MFM Resident Rotation
This is how maternal-fetal medicine rotation works and what is expected of you.
In addition to the two residents, the clinical team includes a fellow (on service for the month) and an attending (usually on service for a week at a time.) There may be resident rotators from another program and/or medical students for varying periods of time. Because both attendings and fellows have a day off after in-house call, there may be situations when the service is covered for a single day by someone else. If you have any uncertainty about the schedule, Lynn Stierle (5-9200) can clear it up. The MFM service pager is 6954, and during the week one of you should have it at all times.
You are responsible for work rounds before any morning conference. See the patients and write the notes. You are expected to know the details about the patients. This includes vital signs, laboratory data, results of imaging studies and consultations; in the case of postpartum patients you would be expected to have basic information about the baby as well as patient’s contraceptive plans. For patients being discharged home with pain medications, have the narcotic prescription pulled and ready for the attending’s signature. For antepartum patients who have NSTs (and this will be most of them), the completed NST form should be on the chart prior to attending rounds as well.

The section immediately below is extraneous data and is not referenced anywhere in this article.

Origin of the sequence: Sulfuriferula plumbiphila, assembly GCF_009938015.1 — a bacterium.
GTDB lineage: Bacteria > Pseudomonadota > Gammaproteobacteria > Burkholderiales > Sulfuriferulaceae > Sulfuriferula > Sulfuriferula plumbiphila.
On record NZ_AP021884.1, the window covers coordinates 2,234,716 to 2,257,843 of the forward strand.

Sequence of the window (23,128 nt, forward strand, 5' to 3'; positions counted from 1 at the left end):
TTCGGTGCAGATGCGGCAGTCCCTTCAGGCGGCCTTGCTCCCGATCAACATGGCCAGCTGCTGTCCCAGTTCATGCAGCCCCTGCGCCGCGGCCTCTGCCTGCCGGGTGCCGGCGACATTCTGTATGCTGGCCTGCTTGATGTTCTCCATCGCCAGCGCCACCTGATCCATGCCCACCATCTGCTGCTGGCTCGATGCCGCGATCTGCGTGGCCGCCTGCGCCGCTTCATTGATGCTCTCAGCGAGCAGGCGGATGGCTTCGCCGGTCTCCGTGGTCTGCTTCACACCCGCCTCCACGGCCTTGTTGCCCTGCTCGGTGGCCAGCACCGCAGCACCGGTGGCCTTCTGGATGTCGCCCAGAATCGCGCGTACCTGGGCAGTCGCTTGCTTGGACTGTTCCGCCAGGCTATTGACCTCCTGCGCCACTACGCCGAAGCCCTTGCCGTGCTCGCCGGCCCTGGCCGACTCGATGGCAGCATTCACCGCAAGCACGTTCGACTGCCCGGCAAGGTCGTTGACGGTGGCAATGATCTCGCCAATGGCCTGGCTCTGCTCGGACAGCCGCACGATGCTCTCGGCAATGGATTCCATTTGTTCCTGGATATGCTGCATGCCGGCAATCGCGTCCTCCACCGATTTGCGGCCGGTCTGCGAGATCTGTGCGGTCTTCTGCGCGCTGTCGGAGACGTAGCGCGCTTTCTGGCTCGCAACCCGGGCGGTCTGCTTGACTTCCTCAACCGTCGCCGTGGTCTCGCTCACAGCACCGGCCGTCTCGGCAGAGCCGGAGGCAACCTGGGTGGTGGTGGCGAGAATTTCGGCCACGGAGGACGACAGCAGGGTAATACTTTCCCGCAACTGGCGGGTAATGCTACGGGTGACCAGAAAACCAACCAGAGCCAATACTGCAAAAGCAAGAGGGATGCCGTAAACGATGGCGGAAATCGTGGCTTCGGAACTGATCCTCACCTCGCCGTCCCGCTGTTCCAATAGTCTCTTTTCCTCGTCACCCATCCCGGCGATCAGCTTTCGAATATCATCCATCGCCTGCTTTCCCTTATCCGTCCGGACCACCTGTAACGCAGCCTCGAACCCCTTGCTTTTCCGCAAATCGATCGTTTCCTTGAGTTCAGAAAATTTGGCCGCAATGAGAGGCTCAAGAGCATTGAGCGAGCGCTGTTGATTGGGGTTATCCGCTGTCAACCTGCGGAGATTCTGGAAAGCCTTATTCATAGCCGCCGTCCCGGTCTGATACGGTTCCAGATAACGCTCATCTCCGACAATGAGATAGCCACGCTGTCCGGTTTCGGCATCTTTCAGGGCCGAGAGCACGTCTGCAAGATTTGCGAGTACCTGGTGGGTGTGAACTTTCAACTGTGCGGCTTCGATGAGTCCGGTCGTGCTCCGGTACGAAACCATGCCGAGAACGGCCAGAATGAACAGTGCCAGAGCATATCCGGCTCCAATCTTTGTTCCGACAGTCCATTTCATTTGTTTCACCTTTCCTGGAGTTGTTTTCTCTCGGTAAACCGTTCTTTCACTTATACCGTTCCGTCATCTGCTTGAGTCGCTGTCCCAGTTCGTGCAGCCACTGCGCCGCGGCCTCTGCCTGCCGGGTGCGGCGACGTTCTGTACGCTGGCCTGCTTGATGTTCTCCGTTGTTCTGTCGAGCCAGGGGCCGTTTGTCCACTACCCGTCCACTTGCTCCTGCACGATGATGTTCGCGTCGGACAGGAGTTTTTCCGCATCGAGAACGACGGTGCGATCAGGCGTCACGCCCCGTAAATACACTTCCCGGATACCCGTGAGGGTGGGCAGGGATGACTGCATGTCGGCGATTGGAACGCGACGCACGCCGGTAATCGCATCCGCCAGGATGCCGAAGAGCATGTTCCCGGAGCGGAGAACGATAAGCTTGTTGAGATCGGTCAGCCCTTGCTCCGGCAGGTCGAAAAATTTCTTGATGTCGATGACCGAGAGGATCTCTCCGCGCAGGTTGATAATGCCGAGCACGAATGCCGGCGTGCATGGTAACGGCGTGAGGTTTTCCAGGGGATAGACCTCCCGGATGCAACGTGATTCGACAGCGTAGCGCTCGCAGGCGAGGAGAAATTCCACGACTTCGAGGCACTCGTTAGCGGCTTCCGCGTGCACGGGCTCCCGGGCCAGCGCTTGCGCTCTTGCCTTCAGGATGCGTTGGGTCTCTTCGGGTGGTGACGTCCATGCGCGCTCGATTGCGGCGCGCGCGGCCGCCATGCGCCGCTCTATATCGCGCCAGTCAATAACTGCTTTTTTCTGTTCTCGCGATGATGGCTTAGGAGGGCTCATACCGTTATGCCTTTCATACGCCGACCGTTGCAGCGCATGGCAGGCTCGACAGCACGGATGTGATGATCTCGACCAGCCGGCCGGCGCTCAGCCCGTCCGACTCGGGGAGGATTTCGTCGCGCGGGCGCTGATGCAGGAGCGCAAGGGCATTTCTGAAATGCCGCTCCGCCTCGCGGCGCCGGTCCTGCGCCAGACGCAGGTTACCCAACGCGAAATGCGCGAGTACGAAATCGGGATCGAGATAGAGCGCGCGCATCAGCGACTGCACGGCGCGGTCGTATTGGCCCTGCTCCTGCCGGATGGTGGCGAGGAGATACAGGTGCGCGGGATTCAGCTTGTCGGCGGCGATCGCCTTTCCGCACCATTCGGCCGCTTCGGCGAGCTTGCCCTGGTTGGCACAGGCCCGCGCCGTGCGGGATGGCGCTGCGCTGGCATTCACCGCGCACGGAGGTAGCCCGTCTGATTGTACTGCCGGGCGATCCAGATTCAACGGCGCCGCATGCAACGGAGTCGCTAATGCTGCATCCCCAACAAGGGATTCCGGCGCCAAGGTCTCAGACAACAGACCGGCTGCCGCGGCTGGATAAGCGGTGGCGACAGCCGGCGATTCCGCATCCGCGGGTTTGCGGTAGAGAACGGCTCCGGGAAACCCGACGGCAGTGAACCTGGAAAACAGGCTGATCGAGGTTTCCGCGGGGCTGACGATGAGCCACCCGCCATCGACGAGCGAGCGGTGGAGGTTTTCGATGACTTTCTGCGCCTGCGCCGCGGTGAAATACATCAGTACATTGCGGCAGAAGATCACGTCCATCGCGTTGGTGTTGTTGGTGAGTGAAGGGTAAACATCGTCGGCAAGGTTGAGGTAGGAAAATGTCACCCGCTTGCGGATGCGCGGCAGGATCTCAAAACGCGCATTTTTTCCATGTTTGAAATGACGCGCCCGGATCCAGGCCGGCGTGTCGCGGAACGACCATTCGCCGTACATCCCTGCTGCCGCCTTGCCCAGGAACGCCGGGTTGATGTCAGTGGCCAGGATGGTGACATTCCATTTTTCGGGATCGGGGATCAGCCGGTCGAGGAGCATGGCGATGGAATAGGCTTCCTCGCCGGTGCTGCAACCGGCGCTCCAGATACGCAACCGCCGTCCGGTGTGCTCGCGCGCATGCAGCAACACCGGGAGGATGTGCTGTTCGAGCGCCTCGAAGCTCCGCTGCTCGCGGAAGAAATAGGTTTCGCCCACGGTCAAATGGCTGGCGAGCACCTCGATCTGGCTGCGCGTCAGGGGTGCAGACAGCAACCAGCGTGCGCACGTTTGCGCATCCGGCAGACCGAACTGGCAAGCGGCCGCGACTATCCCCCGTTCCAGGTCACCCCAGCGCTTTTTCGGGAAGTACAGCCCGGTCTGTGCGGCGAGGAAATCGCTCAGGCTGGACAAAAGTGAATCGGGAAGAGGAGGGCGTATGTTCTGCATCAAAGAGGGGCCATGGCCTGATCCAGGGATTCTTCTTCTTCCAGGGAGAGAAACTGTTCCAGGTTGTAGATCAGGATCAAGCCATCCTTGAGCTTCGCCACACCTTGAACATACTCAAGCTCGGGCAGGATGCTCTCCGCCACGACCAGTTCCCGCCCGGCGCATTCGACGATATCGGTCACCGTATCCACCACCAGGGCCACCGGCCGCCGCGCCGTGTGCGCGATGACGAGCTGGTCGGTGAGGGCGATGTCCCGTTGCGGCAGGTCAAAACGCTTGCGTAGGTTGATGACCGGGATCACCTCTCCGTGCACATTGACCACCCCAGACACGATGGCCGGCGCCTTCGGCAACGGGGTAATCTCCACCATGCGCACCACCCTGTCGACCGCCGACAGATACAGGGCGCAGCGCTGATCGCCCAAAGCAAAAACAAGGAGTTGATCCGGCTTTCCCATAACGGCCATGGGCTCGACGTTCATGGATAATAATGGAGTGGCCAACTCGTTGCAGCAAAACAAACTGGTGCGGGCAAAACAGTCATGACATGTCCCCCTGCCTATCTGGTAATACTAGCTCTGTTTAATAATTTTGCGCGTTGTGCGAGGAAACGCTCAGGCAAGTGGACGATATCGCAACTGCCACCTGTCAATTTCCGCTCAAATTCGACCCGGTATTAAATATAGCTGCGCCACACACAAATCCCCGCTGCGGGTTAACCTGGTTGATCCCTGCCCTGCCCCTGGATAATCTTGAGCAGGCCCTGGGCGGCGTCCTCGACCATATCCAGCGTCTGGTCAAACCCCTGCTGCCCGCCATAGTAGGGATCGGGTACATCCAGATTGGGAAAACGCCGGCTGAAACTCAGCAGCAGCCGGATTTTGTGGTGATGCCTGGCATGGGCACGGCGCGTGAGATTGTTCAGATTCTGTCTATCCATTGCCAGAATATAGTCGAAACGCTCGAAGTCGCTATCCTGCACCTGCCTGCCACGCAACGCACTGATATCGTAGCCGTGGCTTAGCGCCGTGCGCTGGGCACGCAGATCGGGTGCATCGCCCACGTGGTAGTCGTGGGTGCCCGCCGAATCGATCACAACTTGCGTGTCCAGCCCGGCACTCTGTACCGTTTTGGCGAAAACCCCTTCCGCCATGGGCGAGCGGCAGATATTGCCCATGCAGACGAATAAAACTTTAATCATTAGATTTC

Jason Baxter, MD, MSCP
Vincenzo Berghella, MD
Stuart Weiner, MD
Maria Giraldo-Isaza, MD
Dhanya Mackeen, MD, MPH
Sushma Potti, MD
Sara Nicholas, MD
Erica Berggren, MD
Kelly Orzechowski, MD
You are expected to attend the morning conferences, on time and prepared. What else is there to say about that? If a clinical emergency will prevent your attendance, you must clear it with the fellow or attending on service. On Thursday morning from 8-10 AM, we understand you will be at formal educational sessions with the rest of the residents; you should hand off the MFM service pager to the fellow on service at that time so that your protected time is not constantly interrupted. Needless to say, the fellows will appreciate your having dealt with predictable inpatient issues that morning before handing off the beeper, because they too have educational time on Thursday mornings.
Formal rounds occur with the attending and fellow. These will go most smoothly if everyone is prepared. The style of rounds will vary attending by attending: some sit and paper-round, and write notes based on what you tell them; some walk to each room and write the notes afterward. Flexibility is important, as sometimes the fellow will lead rounds and sometimes the attending, or you may be asked to do so. If the press of clinical duties requires, we may split up the team (for example, if morning rounds are not finished by the time clinic starts, one may be sent to clinic.) Therefore, both of you must know all the patients.